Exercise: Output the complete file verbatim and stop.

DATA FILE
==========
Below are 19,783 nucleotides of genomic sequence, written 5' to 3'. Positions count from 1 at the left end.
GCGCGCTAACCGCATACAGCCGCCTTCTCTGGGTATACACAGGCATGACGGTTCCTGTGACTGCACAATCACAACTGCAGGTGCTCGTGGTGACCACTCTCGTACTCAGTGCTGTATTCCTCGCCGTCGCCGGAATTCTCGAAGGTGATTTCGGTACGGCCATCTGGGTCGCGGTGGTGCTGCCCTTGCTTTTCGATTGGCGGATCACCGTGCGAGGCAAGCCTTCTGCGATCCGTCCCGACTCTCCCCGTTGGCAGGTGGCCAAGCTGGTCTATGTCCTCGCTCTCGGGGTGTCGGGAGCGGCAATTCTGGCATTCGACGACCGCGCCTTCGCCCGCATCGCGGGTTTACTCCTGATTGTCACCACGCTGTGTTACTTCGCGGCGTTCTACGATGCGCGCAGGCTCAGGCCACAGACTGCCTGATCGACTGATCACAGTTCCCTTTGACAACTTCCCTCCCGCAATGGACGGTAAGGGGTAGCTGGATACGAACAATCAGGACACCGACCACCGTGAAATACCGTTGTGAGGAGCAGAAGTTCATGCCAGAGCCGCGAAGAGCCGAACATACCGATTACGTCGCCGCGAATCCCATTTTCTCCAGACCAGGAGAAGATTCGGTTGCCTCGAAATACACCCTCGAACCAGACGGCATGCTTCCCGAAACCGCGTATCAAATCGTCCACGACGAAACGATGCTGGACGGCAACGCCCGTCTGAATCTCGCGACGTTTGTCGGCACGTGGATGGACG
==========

Below are 19,783 nucleotides of genomic sequence, written 5' to 3'. Positions count from 1 at the left end.
GCGCGCTAACCGCATACAGCCGCCTTCTCTGGGTATACACAGGCATGACGGTTCCTGTGACTGCACAATCACAACTGCAGGTGCTCGTGGTGACCACTCTCGTACTCAGTGCTGTATTCCTCGCCGTCGCCGGAATTCTCGAAGGTGATTTCGGTACGGCCATCTGGGTCGCGGTGGTGCTGCCCTTGCTTTTCGATTGGCGGATCACCGTGCGAGGCAAGCCTTCTGCGATCCGTCCCGACTCTCCCCGTTGGCAGGTGGCCAAGCTGGTCTATGTCCTCGCTCTCGGGGTGTCGGGAGCGGCAATTCTGGCATTCGACGACCGCGCCTTCGCCCGCATCGCGGGTTTACTCCTGATTGTCACCACGCTGTGTTACTTCGCGGCGTTCTACGATGCGCGCAGGCTCAGGCCACAGACTGCCTGATCGACTGATCACAGTTCCCTTTGACAACTTCCCTCCCGCAATGGACGGTAAGGGGTAGCTGGATACGAACAATCAGGACACCGACCACCGTGAAATACCGTTGTGAGGAGCAGAAGTTCATGCCAGAGCCGCGAAGAGCCGAACATACCGATTACGTCGCCGCGAATCCCATTTTCTCCAGACCAGGAGAAGATTCGGTTGCCTCGAAATACACCCTCGAACCAGACGGCATGCTTCCCGAAACCGCGTATCAAATCGTCCACGACGAAACGATGCTGGACGGCAACGCCCGTCTGAATCTCGCGACGTTTGTCGGCACGTGGATGGACG